Polling day in the United States is just over four months away. 

Normally at this point in the election cycle we would have been bombarded with campaign rallies and public events, but in the era of Covid-19 such gatherings are few and far between.

Last week, US President Donald Trump held a comeback rally in Tulsa, Oklahoma.

The crowd size was smaller than expected and an address to an outside overflow area was cancelled due to the poor turnout. 

Teenage activists said they had sabotaged the event by registering for tickets online and then not turning up. 

The Trump campaign blamed protests and negative media coverage.

Another event followed a few days later with young Trump supporters gathering in a church in Phoenix, Arizona.

These were Donald Trump's first big campaign events since the coronavirus lockdown. 

The US president is keen to project an image that things are returning to normal, welcoming the president of Poland to the White House on Wednesday - his first time hosting a foreign leader since Leo Varadkar in March.

Polish President Andrzej Duda and Donlad Trump walk  to a joint press conference at the White House

But while Donald Trump is trying to show America that he is getting back to business the pandemic is far from over. 

The daily totals of cases in states such as Texas, Florida and California have hit record highs and America’s top infectious disease expert Dr Anthony Fauci has warned of "disturbing surges" of infection in some parts of the country.

New York, the one-time epicentre of the US outbreak, joined with New Jersey and Connecticut in recent days to impose a 14-day quarantine on people travelling from other US states with high infection rates. 

Travel restrictions also look to be on the cards for Americans hoping to enter the EU.

The US president has blamed increased testing for the rise in cases and claims that the mortality rate remains low, tweeting on Wednesday: "Coronavirus deaths are way down. Mortality rate is one of the lowest in the world."

Donald Trump is back on the campaign trail, welcoming foreign leaders once again and dismissing coronavirus figures, but there is one set of numbers he can’t ignore; the latest opinion polls. 

His Democratic opponent Joe Biden has a double-digit lead, according to most projections.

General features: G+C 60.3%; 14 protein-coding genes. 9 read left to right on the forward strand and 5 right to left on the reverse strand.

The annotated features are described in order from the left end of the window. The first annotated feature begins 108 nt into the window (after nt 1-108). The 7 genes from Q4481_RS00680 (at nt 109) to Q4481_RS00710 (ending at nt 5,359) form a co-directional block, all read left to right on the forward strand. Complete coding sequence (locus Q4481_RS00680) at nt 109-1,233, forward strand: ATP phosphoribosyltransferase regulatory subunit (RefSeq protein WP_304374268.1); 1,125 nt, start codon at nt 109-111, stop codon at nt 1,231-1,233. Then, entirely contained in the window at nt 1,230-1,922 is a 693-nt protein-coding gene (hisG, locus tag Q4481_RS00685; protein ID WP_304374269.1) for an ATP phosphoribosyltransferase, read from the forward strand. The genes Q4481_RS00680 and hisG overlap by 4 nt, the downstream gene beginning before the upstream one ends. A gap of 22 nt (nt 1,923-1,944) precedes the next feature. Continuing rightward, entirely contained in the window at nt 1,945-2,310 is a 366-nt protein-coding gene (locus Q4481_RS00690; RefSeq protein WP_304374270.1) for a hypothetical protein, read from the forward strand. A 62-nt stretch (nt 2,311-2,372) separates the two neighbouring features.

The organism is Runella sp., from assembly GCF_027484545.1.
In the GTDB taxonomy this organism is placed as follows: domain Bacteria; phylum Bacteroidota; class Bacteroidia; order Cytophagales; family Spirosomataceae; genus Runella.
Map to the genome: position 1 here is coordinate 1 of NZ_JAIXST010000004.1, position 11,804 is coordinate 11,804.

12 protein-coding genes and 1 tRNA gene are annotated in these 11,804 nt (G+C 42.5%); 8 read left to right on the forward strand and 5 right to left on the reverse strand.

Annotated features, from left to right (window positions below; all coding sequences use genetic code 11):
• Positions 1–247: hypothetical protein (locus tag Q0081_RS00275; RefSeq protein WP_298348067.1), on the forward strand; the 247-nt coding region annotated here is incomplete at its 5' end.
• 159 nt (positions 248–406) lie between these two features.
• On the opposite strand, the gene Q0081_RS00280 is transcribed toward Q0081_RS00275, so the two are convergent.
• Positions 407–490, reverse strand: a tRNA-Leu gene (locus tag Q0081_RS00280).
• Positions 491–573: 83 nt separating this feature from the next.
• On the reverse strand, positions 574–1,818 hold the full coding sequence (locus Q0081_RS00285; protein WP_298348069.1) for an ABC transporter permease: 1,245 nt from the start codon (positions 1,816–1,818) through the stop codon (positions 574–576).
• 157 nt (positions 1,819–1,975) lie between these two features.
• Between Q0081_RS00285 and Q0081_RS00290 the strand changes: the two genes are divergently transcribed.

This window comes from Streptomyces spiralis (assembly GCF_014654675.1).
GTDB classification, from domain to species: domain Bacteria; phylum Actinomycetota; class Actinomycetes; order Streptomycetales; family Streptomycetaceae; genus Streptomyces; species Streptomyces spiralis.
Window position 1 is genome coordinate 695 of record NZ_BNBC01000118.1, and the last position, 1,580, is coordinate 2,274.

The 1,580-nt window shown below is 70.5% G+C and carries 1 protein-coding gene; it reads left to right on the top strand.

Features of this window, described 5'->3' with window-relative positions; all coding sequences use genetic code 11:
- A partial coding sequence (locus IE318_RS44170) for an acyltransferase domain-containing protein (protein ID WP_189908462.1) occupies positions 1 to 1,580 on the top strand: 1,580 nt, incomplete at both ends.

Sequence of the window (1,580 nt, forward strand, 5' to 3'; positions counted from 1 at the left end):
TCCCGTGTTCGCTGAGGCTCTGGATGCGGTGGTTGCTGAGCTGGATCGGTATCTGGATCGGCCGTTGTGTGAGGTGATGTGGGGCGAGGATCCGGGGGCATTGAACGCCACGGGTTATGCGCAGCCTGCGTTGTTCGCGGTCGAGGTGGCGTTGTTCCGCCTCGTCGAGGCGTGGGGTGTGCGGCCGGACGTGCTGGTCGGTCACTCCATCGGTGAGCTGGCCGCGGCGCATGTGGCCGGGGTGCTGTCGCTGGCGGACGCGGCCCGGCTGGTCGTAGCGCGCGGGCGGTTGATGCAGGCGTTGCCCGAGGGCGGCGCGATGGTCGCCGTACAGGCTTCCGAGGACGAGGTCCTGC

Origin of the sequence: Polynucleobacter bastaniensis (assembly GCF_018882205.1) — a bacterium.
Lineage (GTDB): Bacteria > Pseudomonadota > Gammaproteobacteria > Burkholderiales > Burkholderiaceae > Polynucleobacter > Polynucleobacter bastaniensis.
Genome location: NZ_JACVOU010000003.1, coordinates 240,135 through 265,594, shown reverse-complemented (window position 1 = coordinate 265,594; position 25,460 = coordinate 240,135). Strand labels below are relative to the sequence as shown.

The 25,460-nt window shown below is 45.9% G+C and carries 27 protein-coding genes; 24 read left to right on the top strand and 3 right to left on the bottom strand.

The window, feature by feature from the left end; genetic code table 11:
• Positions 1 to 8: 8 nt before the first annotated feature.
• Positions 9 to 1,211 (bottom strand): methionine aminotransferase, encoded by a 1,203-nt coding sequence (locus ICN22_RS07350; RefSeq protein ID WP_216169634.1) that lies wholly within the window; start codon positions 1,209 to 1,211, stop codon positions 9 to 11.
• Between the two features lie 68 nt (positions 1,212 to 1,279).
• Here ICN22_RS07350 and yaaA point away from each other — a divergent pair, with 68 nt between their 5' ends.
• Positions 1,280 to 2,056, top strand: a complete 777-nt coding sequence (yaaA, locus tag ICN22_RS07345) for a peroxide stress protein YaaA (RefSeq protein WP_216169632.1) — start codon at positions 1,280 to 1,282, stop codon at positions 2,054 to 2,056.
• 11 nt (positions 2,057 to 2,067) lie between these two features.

Republicans are quick to point out that if the polls were to be believed Hillary Clinton would be in the White House now.

They are right, but what is different this time around is a bigger advantage nationally and worrying signs for Donald Trump in those all-important battleground swing states. 

The latest New York Times poll has Joe Biden beating Donald Trump in Michigan, Wisconsin, Pennsylvania, North Carolina, Arizona and Florida.

Donald Trump won all of those states in 2016 and even if just some of them switch from red to blue it could spell big trouble for the US president.

According to the poll, a majority of voters disapprove of Donald Trump's handling of the coronavirus crisis, believing that public health should be put before the economy.

There is also dissatisfaction with how the president is dealing with the current wave of racial unrest with most voters thinking addressing inequality and police violence is more important than ending protests and enforcing law and order. 

The polls are giving Joe Biden a big lead but it largely seems to stem from a dislike of Donald Trump rather than any great affection for the Democratic candidate.

The former US vice president has achieved this frontrunner status while maintaining a very low profile and being almost invisible on the campaign stage because of the coronavirus. 

Joe Biden is not the greatest debater and is prone to gaffes during media appearances. On Thursday, Mr Biden said that 120 million people had died from the coronavirus in the US before quickly correcting himself and clarifying that the number was in fact 120,000.

The Trump campaign has been pushing for additional debates and would no doubt welcome greater media focus on the Democratic candidate in the hope it would reduce his lead in the polls. 

Joe Biden has spent much of the last four months self-isolating in his basement, what he does over the next four months could well decide the US presidency.